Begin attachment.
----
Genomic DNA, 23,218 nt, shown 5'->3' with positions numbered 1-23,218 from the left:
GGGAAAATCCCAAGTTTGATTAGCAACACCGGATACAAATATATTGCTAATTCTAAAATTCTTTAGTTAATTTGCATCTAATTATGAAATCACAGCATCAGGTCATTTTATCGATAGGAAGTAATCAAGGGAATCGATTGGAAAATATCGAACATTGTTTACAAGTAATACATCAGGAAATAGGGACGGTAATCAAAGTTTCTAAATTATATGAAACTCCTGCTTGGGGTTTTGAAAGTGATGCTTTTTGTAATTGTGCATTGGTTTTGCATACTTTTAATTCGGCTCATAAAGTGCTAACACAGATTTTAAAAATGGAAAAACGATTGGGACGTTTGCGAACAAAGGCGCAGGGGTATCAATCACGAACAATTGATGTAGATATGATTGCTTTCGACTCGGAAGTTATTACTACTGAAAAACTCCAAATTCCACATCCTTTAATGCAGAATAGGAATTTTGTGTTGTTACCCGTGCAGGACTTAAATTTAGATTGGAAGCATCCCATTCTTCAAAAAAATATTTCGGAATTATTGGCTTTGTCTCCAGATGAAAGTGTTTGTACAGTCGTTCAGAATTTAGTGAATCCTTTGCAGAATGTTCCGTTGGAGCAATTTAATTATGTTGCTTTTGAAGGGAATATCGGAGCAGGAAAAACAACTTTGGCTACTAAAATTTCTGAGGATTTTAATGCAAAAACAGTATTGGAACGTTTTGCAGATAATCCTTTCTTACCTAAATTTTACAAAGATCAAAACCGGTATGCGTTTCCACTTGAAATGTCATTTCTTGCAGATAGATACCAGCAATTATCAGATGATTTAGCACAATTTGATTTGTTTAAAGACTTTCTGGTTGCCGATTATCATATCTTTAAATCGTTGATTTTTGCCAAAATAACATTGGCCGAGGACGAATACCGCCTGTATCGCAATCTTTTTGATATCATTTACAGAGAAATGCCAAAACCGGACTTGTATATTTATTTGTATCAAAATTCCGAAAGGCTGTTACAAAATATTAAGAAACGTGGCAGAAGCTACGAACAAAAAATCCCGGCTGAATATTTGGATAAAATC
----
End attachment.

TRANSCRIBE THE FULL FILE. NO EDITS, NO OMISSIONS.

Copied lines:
Genomic DNA, 23,218 nt, shown 5'->3' with positions numbered 1-23,218 from the left:
GGGAAAATCCCAAGTTTGATTAGCAACACCGGATACAAATATATTGCTAATTCTAAAATTCTTTAGTTAATTTGCATCTAATTATGAAATCACAGCATCAGGTCATTTTATCGATAGGAAGTAATCAAGGGAATCGATTGGAAAATATCGAACATTGTTTACAAGTAATACATCAGGAAATAGGGACGGTAATCAAAGTTTCTAAATTATATGAAACTCCTGCTTGGGGTTTTGAAAGTGATGCTTTTTGTAATTGTGCATTGGTTTTGCATACTTTTAATTCGGCTCATAAAGTGCTAACACAGATTTTAAAAATGGAAAAACGATTGGGACGTTTGCGAACAAAGGCGCAGGGGTATCAATCACGAACAATTGATGTAGATATGATTGCTTTCGACTCGGAAGTTATTACTACTGAAAAACTCCAAATTCCACATCCTTTAATGCAGAATAGGAATTTTGTGTTGTTACCCGTGCAGGACTTAAATTTAGATTGGAAGCATCCCATTCTTCAAAAAAATATTTCGGAATTATTGGCTTTGTCTCCAGATGAAAGTGTTTGTACAGTCGTTCAGAATTTAGTGAATCCTTTGCAGAATGTTCCGTTGGAGCAATTTAATTATGTTGCTTTTGAAGGGAATATCGGAGCAGGAAAAACAACTTTGGCTACTAAAATTTCTGAGGATTTTAATGCAAAAACAGTATTGGAACGTTTTGCAGATAATCCTTTCTTACCTAAATTTTACAAAGATCAAAACCGGTATGCGTTTCCACTTGAAATGTCATTTCTTGCAGATAGATACCAGCAATTATCAGATGATTTAGCACAATTTGATTTGTTTAAAGACTTTCTGGTTGCCGATTATCATATCTTTAAATCGTTGATTTTTGCCAAAATAACATTGGCCGAGGACGAATACCGCCTGTATCGCAATCTTTTTGATATCATTTACAGAGAAATGCCAAAACCGGACTTGTATATTTATTTGTATCAAAATTCCGAAAGGCTGTTACAAAATATTAAGAAACGTGGCAGAAGCTACGAACAAAAAATCCCGGCTGAATATTTGGATAAAATC